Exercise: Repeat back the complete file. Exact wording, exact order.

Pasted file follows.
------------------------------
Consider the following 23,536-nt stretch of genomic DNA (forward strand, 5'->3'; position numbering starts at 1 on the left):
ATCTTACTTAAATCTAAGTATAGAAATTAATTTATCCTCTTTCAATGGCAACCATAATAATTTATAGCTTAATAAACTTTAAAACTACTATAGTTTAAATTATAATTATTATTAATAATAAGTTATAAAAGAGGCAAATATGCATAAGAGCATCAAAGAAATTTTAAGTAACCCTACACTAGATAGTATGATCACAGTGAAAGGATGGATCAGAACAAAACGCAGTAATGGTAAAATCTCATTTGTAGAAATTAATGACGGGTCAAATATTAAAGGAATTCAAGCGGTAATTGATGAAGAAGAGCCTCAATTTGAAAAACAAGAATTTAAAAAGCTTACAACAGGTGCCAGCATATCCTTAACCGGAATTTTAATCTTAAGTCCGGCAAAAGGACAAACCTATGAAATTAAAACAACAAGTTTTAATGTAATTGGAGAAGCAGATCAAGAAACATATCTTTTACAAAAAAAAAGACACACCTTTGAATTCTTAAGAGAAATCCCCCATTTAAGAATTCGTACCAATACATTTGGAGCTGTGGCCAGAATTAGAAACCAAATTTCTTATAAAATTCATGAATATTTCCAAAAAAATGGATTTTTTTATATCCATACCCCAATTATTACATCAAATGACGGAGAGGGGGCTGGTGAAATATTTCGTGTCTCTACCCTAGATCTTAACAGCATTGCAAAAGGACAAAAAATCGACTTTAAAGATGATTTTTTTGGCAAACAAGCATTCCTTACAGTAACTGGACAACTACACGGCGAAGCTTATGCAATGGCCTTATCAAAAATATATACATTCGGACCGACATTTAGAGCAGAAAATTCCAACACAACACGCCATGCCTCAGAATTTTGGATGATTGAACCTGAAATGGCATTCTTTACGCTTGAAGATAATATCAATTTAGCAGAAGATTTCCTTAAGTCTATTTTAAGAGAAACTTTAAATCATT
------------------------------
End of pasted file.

Consider the following 23,536-nt stretch of genomic DNA (forward strand, 5'->3'; position numbering starts at 1 on the left):
ATCTTACTTAAATCTAAGTATAGAAATTAATTTATCCTCTTTCAATGGCAACCATAATAATTTATAGCTTAATAAACTTTAAAACTACTATAGTTTAAATTATAATTATTATTAATAATAAGTTATAAAAGAGGCAAATATGCATAAGAGCATCAAAGAAATTTTAAGTAACCCTACACTAGATAGTATGATCACAGTGAAAGGATGGATCAGAACAAAACGCAGTAATGGTAAAATCTCATTTGTAGAAATTAATGACGGGTCAAATATTAAAGGAATTCAAGCGGTAATTGATGAAGAAGAGCCTCAATTTGAAAAACAAGAATTTAAAAAGCTTACAACAGGTGCCAGCATATCCTTAACCGGAATTTTAATCTTAAGTCCGGCAAAAGGACAAACCTATGAAATTAAAACAACAAGTTTTAATGTAATTGGAGAAGCAGATCAAGAAACATATCTTTTACAAAAAAAAAGACACACCTTTGAATTCTTAAGAGAAATCCCCCATTTAAGAATTCGTACCAATACATTTGGAGCTGTGGCCAGAATTAGAAACCAAATTTCTTATAAAATTCATGAATATTTCCAAAAAAATGGATTTTTTTATATCCATACCCCAATTATTACATCAAATGACGGAGAGGGGGCTGGTGAAATATTTCGTGTCTCTACCCTAGATCTTAACAGCATTGCAAAAGGACAAAAAATCGACTTTAAAGATGATTTTTTTGGCAAACAAGCATTCCTTACAGTAACTGGACAACTACACGGCGAAGCTTATGCAATGGCCTTATCAAAAATATATACATTCGGACCGACATTTAGAGCAGAAAATTCCAACACAACACGCCATGCCTCAGAATTTTGGATGATTGAACCTGAAATGGCATTCTTTACGCTTGAAGATAATATCAATTTAGCAGAAGATTTCCTTAAGTCTATTTTAAGAGAAACTTTAAATCATT